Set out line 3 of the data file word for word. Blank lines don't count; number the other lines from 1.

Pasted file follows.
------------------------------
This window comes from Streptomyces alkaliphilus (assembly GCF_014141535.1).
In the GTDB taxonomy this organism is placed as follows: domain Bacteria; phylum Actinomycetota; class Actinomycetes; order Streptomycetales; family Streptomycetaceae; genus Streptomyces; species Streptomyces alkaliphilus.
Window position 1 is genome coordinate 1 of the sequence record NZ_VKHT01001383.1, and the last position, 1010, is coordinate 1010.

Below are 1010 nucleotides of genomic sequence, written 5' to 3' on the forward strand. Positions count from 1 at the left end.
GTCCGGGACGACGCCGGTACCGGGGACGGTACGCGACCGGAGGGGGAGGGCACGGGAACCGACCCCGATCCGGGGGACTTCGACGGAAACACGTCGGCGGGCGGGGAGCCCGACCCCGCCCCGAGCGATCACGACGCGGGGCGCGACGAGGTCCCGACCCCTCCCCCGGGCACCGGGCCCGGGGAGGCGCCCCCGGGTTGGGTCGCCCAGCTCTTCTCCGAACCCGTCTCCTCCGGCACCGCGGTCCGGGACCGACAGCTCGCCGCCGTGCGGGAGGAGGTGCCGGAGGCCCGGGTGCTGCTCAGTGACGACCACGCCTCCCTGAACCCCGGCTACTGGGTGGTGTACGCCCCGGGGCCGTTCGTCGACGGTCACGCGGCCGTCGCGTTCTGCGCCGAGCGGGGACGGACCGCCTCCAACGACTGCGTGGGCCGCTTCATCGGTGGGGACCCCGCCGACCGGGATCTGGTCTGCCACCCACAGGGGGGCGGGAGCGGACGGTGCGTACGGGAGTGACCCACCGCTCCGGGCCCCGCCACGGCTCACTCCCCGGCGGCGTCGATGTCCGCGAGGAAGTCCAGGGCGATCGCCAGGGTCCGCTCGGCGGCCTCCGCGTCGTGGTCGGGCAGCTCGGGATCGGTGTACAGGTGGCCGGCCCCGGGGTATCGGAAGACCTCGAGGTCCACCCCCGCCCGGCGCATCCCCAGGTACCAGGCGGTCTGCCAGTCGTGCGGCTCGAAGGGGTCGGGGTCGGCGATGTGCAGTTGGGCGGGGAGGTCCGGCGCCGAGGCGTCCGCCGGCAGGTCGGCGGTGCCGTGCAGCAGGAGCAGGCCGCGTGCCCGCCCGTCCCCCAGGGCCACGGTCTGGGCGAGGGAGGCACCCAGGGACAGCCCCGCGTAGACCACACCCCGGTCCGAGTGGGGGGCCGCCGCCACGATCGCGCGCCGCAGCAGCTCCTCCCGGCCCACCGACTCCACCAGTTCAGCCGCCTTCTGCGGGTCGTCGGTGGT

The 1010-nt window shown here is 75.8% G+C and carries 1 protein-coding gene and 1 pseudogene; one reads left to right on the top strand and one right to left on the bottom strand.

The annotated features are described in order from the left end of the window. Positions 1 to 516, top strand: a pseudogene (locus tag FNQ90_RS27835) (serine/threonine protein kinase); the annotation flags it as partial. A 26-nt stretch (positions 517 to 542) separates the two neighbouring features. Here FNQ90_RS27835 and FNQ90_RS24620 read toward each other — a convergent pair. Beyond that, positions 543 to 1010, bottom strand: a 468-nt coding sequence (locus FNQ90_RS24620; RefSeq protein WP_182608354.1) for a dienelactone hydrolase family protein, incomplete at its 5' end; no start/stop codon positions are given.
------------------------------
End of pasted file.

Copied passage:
Window position 1 is genome coordinate 1 of the sequence record NZ_VKHT01001383.1, and the last position, 1010, is coordinate 1010.